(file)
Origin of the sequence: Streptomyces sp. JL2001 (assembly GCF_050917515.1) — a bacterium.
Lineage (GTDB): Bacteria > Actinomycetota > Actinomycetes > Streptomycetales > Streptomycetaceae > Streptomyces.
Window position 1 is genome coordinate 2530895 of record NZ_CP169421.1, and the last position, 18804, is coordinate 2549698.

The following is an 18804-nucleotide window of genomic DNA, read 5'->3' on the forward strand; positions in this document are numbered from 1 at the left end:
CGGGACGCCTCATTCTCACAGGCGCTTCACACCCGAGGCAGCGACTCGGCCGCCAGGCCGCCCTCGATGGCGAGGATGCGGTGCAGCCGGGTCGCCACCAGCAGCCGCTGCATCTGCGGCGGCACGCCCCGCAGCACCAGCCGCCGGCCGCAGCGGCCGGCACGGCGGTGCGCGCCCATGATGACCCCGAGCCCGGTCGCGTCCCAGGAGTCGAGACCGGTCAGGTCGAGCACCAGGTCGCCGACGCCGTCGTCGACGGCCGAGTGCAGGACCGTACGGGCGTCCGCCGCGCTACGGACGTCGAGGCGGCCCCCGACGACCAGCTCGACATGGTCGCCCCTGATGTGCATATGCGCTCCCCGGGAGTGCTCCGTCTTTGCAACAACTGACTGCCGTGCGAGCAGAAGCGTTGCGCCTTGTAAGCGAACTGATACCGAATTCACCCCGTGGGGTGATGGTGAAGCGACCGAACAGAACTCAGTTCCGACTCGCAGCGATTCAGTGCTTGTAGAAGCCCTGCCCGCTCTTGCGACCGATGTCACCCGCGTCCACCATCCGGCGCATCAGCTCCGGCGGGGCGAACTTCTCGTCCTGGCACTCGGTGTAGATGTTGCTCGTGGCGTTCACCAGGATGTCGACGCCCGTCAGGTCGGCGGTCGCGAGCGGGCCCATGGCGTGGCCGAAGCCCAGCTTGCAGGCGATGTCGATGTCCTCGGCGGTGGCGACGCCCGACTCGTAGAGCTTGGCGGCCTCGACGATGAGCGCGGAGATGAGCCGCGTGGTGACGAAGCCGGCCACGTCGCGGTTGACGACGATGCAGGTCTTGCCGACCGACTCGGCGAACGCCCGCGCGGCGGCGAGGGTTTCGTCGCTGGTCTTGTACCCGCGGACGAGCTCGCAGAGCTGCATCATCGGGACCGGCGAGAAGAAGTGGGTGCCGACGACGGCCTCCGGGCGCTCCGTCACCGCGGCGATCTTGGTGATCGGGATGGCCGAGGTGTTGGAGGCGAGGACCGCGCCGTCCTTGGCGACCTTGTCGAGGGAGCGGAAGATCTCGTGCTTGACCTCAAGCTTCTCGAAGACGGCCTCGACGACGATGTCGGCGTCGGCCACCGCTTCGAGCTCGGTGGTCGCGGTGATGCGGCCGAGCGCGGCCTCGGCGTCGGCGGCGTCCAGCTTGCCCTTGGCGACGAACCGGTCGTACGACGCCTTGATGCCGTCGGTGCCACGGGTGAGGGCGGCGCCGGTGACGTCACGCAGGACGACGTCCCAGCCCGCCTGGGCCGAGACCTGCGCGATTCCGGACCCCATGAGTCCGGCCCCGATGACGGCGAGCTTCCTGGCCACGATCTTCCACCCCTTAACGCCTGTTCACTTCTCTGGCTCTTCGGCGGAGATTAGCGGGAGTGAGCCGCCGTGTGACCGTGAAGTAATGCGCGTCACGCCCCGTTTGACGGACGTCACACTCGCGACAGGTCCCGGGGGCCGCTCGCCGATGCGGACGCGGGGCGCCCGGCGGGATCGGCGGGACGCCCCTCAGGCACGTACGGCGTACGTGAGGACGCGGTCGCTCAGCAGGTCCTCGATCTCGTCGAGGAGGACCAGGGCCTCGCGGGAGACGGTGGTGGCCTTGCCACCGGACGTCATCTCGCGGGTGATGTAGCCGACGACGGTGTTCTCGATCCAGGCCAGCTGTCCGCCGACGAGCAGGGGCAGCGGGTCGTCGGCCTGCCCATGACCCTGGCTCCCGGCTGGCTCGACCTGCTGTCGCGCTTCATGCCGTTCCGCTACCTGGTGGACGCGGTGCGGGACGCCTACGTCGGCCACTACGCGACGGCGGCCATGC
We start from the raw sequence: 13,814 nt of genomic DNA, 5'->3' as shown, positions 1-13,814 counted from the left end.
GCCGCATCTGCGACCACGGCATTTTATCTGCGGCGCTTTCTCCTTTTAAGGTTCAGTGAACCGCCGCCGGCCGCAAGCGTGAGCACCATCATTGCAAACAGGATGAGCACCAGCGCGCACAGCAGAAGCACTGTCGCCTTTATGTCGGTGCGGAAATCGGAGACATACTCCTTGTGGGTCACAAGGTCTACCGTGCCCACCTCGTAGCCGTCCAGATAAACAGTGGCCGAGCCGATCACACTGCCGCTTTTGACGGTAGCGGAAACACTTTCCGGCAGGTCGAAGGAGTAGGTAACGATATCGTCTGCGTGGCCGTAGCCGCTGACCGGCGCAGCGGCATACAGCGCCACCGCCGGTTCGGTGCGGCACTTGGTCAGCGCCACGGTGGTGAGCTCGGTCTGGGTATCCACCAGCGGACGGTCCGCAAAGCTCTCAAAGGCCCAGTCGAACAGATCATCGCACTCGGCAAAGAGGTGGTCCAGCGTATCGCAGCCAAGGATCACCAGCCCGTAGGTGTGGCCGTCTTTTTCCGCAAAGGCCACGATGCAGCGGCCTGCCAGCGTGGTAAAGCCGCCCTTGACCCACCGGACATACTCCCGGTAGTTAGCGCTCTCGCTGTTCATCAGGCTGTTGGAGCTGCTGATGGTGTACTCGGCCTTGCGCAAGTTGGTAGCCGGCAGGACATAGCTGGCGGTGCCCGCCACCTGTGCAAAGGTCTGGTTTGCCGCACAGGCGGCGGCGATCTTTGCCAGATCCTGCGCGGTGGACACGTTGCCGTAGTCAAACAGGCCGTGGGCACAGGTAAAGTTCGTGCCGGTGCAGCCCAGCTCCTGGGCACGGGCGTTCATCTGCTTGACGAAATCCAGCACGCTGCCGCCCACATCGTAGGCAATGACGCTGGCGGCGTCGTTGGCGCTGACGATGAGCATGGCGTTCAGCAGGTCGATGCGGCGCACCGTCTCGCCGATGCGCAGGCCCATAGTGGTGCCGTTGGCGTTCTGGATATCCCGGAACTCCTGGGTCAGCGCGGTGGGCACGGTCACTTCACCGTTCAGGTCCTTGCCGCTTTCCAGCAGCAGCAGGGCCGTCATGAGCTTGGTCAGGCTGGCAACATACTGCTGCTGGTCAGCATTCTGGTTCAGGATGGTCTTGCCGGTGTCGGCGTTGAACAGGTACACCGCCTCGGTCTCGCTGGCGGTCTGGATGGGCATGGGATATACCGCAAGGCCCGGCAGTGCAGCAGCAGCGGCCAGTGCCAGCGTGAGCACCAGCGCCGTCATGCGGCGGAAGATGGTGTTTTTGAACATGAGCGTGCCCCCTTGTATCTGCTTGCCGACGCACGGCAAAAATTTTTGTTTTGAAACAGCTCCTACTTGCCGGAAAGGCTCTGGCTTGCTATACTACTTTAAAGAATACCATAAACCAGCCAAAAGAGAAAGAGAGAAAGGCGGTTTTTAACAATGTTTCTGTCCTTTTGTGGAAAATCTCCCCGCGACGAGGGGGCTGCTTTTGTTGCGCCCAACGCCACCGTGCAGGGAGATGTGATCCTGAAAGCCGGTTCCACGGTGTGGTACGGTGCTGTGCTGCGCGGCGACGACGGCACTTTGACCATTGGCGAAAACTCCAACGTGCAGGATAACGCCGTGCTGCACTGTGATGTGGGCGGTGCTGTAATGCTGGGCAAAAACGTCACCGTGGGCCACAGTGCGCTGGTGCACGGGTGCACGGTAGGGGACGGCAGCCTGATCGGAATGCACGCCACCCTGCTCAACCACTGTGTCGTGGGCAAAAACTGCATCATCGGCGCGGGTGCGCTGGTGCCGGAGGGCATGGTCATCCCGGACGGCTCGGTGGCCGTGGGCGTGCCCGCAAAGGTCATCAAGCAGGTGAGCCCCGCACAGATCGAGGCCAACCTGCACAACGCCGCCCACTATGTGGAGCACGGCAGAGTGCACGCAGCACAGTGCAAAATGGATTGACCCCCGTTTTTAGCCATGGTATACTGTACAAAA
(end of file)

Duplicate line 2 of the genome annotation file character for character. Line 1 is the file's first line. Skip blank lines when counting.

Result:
Lineage (GTDB): Bacteria > Actinomycetota > Actinomycetes > Streptomycetales > Streptomycetaceae > Streptomyces.